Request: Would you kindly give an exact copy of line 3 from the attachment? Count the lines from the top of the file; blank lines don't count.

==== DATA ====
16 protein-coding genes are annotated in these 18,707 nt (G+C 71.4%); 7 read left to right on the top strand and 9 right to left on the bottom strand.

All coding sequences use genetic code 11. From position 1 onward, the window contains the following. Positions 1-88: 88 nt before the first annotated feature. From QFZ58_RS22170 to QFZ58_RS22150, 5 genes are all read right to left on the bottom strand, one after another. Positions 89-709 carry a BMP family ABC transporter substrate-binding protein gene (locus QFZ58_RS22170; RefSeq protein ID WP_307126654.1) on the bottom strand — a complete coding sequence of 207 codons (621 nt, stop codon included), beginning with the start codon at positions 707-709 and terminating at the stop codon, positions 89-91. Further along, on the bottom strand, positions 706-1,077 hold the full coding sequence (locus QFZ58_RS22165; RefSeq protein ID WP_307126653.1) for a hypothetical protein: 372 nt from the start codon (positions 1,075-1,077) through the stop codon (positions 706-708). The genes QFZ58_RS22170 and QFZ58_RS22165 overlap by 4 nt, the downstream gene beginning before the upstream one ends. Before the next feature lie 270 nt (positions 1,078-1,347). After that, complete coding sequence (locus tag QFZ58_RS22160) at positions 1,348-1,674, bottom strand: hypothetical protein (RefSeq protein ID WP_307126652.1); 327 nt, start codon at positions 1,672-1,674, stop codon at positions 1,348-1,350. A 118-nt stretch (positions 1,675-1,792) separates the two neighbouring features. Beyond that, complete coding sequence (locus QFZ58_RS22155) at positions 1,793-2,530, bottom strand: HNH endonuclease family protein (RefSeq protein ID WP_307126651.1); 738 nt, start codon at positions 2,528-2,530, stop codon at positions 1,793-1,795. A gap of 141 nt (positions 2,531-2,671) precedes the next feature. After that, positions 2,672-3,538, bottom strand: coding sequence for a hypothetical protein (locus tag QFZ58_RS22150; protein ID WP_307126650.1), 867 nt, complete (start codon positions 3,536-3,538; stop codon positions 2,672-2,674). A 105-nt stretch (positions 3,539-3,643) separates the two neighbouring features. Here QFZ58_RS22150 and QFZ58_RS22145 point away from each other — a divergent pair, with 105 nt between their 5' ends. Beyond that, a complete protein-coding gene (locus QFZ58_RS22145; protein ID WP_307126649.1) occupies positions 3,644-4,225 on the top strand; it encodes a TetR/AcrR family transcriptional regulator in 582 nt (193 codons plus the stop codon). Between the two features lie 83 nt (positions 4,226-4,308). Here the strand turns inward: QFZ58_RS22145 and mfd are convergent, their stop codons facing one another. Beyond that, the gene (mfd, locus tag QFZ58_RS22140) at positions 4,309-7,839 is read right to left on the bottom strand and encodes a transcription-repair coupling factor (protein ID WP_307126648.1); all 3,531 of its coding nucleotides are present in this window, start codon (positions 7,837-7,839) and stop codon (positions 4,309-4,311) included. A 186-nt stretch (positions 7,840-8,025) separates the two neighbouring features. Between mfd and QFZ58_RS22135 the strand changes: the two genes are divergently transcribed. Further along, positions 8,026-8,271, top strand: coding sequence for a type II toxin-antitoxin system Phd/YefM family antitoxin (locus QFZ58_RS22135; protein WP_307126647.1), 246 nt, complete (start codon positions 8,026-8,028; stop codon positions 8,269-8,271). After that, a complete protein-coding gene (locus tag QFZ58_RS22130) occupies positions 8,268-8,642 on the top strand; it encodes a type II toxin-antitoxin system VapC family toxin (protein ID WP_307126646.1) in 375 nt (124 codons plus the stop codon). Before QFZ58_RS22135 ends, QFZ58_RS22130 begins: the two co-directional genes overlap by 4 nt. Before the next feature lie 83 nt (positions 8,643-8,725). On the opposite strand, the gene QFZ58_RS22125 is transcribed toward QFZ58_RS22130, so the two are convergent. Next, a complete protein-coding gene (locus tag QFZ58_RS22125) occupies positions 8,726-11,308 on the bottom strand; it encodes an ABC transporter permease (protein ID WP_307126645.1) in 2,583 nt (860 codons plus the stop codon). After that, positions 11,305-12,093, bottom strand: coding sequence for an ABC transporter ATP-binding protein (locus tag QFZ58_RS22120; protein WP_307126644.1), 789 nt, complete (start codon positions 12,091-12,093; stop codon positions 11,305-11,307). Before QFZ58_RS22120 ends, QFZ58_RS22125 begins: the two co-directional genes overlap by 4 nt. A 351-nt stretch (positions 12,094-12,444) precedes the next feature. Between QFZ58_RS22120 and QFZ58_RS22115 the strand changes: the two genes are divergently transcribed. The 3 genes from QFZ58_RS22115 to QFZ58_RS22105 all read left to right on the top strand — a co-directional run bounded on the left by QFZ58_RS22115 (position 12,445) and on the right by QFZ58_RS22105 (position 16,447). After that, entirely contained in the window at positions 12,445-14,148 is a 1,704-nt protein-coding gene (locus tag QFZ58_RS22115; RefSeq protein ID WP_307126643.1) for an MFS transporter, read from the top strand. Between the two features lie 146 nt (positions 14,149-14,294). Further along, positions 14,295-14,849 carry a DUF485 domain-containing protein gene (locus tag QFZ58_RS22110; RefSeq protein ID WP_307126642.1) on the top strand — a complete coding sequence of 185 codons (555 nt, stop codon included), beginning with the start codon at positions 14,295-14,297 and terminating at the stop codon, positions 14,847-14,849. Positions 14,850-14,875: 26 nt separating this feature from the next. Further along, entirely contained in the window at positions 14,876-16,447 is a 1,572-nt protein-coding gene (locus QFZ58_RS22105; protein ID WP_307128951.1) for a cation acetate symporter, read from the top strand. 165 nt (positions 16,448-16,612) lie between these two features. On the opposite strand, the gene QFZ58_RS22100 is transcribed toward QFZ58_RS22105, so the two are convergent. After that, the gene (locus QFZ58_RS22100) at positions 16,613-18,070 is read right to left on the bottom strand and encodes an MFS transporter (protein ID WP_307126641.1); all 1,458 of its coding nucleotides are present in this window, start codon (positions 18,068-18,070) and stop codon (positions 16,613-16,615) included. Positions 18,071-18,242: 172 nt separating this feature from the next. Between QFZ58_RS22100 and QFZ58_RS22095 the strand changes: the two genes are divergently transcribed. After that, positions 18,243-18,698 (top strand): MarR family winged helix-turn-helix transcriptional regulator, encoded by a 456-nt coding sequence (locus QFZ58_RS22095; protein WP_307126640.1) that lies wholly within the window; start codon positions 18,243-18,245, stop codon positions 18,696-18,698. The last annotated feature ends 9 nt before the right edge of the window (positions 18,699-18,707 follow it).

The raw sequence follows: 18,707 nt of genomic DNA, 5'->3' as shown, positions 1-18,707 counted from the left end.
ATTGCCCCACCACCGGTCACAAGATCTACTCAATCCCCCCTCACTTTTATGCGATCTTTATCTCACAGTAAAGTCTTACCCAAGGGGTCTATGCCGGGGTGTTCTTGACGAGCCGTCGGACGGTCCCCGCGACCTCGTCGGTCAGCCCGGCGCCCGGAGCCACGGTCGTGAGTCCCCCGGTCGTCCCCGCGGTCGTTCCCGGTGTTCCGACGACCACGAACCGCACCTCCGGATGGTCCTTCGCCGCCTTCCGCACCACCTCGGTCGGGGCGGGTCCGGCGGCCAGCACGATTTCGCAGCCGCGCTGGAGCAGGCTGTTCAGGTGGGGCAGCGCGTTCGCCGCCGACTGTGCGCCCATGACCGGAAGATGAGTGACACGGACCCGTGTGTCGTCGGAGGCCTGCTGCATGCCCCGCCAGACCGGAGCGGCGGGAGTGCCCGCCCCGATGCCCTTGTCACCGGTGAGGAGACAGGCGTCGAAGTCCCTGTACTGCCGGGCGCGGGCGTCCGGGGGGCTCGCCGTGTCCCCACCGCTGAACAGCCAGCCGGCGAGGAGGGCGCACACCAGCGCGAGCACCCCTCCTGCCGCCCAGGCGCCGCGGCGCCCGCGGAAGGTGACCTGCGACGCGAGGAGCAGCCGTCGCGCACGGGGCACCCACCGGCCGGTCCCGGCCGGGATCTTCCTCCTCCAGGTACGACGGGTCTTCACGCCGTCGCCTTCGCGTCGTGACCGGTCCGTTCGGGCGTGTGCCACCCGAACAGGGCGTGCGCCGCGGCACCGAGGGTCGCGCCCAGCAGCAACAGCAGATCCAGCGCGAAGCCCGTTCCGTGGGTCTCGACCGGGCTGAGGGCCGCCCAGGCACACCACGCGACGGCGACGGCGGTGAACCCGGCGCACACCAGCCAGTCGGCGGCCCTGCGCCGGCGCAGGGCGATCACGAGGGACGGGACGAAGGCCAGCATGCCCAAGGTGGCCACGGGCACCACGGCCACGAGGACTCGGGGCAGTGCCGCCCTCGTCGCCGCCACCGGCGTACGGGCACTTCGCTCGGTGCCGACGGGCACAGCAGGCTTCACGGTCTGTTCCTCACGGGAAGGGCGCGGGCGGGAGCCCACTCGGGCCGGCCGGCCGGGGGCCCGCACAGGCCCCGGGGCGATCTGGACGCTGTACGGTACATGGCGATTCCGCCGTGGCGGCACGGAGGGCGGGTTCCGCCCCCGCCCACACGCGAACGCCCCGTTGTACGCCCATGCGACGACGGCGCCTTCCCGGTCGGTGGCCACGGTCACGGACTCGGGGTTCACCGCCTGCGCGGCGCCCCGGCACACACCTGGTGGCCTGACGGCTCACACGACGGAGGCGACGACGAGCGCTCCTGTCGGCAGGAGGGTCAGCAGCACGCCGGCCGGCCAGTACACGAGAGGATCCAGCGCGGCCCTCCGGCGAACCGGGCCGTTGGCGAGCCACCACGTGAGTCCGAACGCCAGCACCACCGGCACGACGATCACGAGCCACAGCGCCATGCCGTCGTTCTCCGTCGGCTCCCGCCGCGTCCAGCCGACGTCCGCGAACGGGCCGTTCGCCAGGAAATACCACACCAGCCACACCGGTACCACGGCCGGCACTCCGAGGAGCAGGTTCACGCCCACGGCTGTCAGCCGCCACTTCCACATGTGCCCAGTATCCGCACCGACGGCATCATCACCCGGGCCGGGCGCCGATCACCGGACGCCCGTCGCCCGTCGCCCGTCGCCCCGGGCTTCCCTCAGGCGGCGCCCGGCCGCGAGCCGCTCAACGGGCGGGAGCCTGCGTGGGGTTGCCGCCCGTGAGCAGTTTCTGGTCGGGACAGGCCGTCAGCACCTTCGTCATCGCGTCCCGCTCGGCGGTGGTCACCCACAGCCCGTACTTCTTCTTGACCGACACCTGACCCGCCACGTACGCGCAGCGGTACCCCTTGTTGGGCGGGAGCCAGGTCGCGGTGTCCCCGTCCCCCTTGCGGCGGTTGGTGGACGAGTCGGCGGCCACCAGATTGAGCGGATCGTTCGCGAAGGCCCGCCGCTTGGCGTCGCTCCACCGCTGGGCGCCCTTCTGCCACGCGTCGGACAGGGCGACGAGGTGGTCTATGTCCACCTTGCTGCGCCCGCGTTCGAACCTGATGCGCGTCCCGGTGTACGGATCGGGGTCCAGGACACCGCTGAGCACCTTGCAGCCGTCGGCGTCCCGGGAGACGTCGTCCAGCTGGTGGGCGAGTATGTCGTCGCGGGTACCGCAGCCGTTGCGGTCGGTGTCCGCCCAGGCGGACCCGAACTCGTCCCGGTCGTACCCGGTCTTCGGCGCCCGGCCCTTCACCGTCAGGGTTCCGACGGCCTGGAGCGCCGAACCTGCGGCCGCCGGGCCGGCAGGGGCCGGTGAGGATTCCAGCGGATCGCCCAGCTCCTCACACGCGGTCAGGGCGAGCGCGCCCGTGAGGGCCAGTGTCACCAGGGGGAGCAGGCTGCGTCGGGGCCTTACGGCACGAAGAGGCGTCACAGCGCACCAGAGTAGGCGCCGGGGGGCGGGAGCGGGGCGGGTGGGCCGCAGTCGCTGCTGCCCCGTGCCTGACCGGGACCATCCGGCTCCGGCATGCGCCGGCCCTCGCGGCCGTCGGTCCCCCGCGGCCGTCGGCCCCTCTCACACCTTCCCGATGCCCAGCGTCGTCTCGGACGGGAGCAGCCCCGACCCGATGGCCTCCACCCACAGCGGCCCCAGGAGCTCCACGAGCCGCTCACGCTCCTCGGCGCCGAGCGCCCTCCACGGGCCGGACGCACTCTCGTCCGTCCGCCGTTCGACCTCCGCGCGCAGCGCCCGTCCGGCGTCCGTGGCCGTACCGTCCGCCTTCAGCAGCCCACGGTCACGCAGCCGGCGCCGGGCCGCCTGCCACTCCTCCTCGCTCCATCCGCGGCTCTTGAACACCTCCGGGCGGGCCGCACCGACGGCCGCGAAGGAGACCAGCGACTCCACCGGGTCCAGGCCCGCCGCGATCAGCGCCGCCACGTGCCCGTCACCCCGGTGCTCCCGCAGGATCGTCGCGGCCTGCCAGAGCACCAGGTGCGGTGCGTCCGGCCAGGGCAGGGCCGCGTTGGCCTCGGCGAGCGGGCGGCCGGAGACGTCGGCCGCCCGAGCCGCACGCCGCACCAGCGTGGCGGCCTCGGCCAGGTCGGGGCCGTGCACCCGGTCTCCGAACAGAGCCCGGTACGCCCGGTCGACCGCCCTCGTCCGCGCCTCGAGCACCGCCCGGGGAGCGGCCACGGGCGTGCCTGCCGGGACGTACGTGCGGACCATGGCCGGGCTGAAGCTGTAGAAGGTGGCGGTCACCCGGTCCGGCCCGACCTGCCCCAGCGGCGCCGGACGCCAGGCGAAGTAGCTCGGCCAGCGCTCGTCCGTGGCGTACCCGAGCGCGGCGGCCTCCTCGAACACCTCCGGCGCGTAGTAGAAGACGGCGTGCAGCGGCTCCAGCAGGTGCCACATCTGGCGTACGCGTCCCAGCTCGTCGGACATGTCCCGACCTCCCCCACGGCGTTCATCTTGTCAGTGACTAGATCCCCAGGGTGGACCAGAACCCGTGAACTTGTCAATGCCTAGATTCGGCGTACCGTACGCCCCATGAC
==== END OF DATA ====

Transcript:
The raw sequence follows: 18,707 nt of genomic DNA, 5'->3' as shown, positions 1-18,707 counted from the left end.